Beijing Opera and Acrobats, Beijing
Acrobatics have a long tradition in china, and going to see a show can be recommended. I went to a show with a guided tour, witch might not have been the best thing to do if I wanted to see top quality acrobatics, but it was OK. After all: It's a show that you can see several places.
An absolute must for a first time visitor to Beijing is the Beijing opera (sometimes called Peking opera). The plays are a mixture of song and acrobatics.
Some performers (definitely not all) have painted faces. The color of those faces signal the type of character. Here are some examples.
A red face symbolizes bravery, uprightness and loyalty.
Purple symbolizes a noble character
Black symbolizes a rough and bold or an selfless person
White symbolizes a villain: everything that is bad in a human: Treachery, craftiness, greed.
If you go to an opera, make sure there is an English translation somewhere if you don't speak any Chinese. A ticket should not set you back much. For a little extra you get to sit at a table being served tea, but be aware of that some of the performers have quite powerful voices and sing in very high pitch.
Beijing Opera is out of tune, wacky, fun, fast and entertaining. We watched it in the Liyuan Theater in the Qianmen Hotel. In the front part of the theater which was like the VIP area, the setting is a sit down-tea house style with chairs, tables, snacks and tea, while at the back part where we sat, it was pretty much movie-theater style seats. There is also a screen at the side of the stage that has English subtitles so you understand the plot. The opera has colorful costumes and makeup, donned with cartwheels, acrobatic kung fu style moves, it is both comedy and drama. Show starts at 7:30PM, if you come early you can watch the actors put on their make up. You'll either love it or hate it. Me, I simply loved it since its one show where I didnt fall asleep...(slept through Phantom of the Opera, Les Mis, etc)
Beijing Opera is a famous Opera in China. Lots of local people like it who are not very young. In old Hutong, you can hear the voice. We call the Beijing Opera fans Piao You. Every day or week, they will get together and sing the Beijing Opera, maybe it's not very good, but all the members are very earnest.
In the way to the Temple of Heaven, tourists can usually see groups of chinese playing and singing their traditional tones... you understand that music is much more than just being happy here, but it is a state of mind...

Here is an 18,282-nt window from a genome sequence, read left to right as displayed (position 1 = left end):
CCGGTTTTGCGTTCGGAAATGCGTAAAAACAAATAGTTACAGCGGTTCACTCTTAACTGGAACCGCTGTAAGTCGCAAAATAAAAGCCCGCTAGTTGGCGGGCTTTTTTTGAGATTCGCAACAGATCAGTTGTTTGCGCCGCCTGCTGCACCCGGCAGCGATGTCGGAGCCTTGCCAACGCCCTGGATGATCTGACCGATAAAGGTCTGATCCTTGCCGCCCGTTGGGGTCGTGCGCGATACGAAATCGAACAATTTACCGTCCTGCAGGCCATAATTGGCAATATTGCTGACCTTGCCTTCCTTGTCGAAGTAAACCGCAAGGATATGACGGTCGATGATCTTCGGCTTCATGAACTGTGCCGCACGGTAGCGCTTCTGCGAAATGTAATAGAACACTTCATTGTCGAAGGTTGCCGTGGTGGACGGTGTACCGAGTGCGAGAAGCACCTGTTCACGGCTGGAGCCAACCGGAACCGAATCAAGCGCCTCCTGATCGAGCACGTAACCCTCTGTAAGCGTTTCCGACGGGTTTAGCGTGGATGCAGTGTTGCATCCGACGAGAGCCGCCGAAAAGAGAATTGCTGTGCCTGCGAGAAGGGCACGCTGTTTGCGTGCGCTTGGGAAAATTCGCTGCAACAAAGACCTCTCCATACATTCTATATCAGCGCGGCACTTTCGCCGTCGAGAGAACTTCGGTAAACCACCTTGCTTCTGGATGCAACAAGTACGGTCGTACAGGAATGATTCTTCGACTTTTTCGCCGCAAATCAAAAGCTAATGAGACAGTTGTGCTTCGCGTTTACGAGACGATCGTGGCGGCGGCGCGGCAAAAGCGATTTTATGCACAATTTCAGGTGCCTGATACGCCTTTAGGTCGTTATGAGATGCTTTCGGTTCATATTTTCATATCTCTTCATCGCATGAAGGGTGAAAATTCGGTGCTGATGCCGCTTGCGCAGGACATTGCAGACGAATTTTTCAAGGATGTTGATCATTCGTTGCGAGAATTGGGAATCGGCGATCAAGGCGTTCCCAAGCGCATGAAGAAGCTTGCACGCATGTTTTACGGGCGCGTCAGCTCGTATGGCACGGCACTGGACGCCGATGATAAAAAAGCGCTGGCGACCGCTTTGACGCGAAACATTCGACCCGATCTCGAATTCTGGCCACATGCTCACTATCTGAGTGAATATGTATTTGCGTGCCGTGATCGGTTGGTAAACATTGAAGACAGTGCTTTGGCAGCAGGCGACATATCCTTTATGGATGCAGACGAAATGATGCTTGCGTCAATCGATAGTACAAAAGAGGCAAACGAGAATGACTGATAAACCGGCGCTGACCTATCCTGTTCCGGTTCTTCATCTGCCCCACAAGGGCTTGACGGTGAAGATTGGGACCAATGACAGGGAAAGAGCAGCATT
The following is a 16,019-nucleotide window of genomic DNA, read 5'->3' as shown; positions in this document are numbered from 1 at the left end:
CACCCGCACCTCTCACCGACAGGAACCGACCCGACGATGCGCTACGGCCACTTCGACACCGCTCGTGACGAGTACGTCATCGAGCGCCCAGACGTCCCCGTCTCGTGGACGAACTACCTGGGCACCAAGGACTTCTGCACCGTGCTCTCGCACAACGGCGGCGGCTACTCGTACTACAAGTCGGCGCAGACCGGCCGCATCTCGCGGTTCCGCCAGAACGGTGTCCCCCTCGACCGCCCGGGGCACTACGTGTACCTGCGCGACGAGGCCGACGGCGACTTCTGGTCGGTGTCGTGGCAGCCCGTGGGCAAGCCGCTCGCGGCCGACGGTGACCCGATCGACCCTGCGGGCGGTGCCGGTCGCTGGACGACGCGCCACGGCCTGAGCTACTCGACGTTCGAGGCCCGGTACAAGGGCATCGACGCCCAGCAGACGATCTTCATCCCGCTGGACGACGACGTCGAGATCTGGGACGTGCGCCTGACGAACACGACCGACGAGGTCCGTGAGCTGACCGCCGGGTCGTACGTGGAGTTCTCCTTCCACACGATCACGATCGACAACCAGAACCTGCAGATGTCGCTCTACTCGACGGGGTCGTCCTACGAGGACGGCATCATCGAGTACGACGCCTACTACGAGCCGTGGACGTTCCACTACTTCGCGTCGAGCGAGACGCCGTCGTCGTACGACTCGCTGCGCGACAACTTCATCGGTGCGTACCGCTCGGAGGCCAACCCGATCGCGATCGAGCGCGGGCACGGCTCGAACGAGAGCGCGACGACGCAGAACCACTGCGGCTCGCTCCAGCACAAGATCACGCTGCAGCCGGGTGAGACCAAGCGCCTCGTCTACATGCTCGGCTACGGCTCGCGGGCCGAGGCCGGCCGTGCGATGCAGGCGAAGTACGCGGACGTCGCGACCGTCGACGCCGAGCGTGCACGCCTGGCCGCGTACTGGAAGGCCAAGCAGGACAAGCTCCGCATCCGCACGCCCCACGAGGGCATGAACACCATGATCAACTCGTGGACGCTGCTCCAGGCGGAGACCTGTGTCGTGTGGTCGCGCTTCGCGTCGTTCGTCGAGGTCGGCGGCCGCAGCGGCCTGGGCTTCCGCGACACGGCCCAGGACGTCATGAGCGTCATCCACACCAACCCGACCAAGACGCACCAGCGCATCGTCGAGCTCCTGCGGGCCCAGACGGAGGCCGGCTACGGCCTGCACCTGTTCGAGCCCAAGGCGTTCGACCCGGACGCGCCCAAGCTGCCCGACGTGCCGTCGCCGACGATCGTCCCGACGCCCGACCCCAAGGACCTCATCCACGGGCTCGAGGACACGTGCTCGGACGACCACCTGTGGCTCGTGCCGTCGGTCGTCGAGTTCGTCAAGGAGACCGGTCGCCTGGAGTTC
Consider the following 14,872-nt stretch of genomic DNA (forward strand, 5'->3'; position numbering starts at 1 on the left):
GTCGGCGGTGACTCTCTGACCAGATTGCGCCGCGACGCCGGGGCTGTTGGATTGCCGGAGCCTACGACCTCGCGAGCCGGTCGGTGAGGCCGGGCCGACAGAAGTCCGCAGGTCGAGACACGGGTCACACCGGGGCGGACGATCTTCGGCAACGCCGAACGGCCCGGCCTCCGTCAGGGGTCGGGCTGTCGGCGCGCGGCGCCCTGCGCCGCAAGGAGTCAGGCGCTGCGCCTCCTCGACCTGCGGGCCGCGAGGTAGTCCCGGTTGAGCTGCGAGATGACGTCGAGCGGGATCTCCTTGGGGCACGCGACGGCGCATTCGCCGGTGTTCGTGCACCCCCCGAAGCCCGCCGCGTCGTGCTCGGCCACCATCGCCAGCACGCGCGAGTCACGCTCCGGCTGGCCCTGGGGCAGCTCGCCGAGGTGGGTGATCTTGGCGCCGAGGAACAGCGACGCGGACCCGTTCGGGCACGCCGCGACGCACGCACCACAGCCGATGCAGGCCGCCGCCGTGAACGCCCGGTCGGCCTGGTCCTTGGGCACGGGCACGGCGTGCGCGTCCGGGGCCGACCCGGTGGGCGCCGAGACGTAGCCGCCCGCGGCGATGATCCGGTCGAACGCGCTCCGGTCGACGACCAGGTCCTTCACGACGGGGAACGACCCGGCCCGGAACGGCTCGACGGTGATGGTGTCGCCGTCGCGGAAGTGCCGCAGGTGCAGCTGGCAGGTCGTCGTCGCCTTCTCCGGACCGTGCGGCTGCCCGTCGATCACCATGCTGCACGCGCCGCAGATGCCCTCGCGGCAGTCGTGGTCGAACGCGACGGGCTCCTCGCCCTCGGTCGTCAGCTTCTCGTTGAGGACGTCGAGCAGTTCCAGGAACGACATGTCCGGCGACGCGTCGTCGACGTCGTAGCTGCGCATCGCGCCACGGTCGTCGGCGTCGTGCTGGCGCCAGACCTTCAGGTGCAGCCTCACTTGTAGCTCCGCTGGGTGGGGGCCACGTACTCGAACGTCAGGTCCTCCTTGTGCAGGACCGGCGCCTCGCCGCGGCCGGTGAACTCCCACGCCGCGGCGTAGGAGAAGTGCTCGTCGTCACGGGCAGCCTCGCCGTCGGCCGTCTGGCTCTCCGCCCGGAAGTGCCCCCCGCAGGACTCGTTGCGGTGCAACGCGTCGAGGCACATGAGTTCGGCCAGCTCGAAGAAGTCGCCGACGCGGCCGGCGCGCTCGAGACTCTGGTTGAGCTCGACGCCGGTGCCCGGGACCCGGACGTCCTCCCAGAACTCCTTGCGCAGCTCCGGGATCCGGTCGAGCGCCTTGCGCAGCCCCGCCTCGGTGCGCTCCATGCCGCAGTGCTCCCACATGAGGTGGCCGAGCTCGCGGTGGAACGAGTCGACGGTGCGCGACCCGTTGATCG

Here you feel and you hear the real China...
People love to sing and play their old traditional instruments. They gather in the parks to make music together, sing Beijing Opera, play the Erhu or do their Tai Ji exercises.
Best places to see this are:
I have to Thank my friend Robert for this wonderful photo., which was taken just a few weeks ago.
It's the most celebrated of the country's about 350 regional styles - a unique combination of song, dance, acrobatics and mime with some similarities to Western pantomime. Beijing opera is highly stylized and to the outsider can often seem obscure to the point of absurdity and ulitmately tedious since performances can last up to four hours, punctuated by a succession of crashing gongs and piercing, almost discordant songs. But it's worth seening once and if you can acquaint youself with the plot beforehand, there is a definite fascination.
For the most authentic performances try the Zhengyici Theater, the only surviving wooden Beijing Opera left. Nightly performances begin at 7:30, last two hours and cost 150 Yuan. Dinner (Duck) costs and additional 110 Yuan. (when I was in that theater, maybe now the prices are a little bit higher)
Like any other traditional opera, Peking Opera tells stories through movement, singing and elaborate dancing. Thus it is a graceful and consummate art which combines the best elements of literature, music and dance. First conceived and developed in Beijing (Peking), Peking Opera has only been performed for 200 years or so. But, by maintaining the heritage of traditional opera and absorbing so much from other local arts, it came to dominate the theaters of the imperial capital and enjoyed rapid growth. As it developed, Peking Opera has experienced periods of full bloom, diminishing popularity and near extinction. But in the end, it has still been passed down from generation to generation and maintained a loyal following because of its immense vitality.
Along with cuisine and landscaping, the art of acrobatics place the Chinese culture in a niche of its own. I watched this group go through its complex balancing routines for two hours without a single mishap. It's amazing that not one of these 54 spinning plates would fall. The odds are just against it!